Dolphin Physiology

As dolphins are mammals with a quite different skeletal structure to fish, they use up and down strokes of their tail to swim, unlike fish which use side to side movements. In fact, there are still remnants of their land dwelling heritage in their skeletal structure. For example, they have forelimbs, but they have been adapted into pectoral fins. Like humans, these consist of a humerus with a ball and socket joint, a radius, an ulna, and a complete hand structure, including five phalanges, or finger bones. There have no hind limbs, but vestigial skeletal remains can sometimes be observed.

Although an adult dolphin has no hair, new born dolphins have whiskers on their rostrum which soon fall out.

Dolphins breathe air into their lungs via their blowhole which is located on the top of their body at the rear of the head. They can also use their blowhole to create sounds. Dolphins must surface to breathe regularly, or they will drown; this is why dolphins caught in fishing nets so frequently die. Although some dolphins can hold their breath for fifteen minutes or more, when they are swimming normally they will usually breathe much more frequently, typically breathing about every six or seven minutes.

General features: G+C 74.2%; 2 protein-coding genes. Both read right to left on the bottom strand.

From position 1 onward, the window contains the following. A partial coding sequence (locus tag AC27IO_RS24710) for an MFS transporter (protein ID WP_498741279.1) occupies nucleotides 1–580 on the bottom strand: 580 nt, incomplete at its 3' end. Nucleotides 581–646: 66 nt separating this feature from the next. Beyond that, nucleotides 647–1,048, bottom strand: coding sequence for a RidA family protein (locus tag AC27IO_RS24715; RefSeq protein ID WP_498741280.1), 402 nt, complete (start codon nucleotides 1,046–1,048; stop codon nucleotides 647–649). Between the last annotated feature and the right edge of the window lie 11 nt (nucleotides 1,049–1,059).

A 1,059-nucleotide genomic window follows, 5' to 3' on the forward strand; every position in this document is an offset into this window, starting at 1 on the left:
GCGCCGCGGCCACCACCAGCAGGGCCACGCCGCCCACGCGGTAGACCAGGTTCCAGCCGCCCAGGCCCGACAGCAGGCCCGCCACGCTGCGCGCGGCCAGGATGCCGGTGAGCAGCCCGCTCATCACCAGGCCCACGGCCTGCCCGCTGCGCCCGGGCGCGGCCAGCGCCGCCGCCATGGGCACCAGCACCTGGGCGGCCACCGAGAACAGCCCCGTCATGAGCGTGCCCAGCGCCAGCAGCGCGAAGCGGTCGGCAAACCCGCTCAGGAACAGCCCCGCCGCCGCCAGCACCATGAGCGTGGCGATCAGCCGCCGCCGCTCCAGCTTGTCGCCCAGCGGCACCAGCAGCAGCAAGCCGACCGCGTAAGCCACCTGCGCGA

Bottlenose dolphins have been recorded as being able to dive to over 300 metres, but they usually choose to dive much shallower than that, with many coastal communities spending most of their time in less than ten metres depth. When it dives, a dolphin slows its heartbeat as little as twelve beats per minute.

Dolphins have very acute hearing, and a brain that is much better able to process sounds than the human one. Surprisingly, they have much better vision than one might expect of a creature that uses echolocation as its main way of observing its world. They also have particularly good night vision. Dolphins have a very limited sense of smell.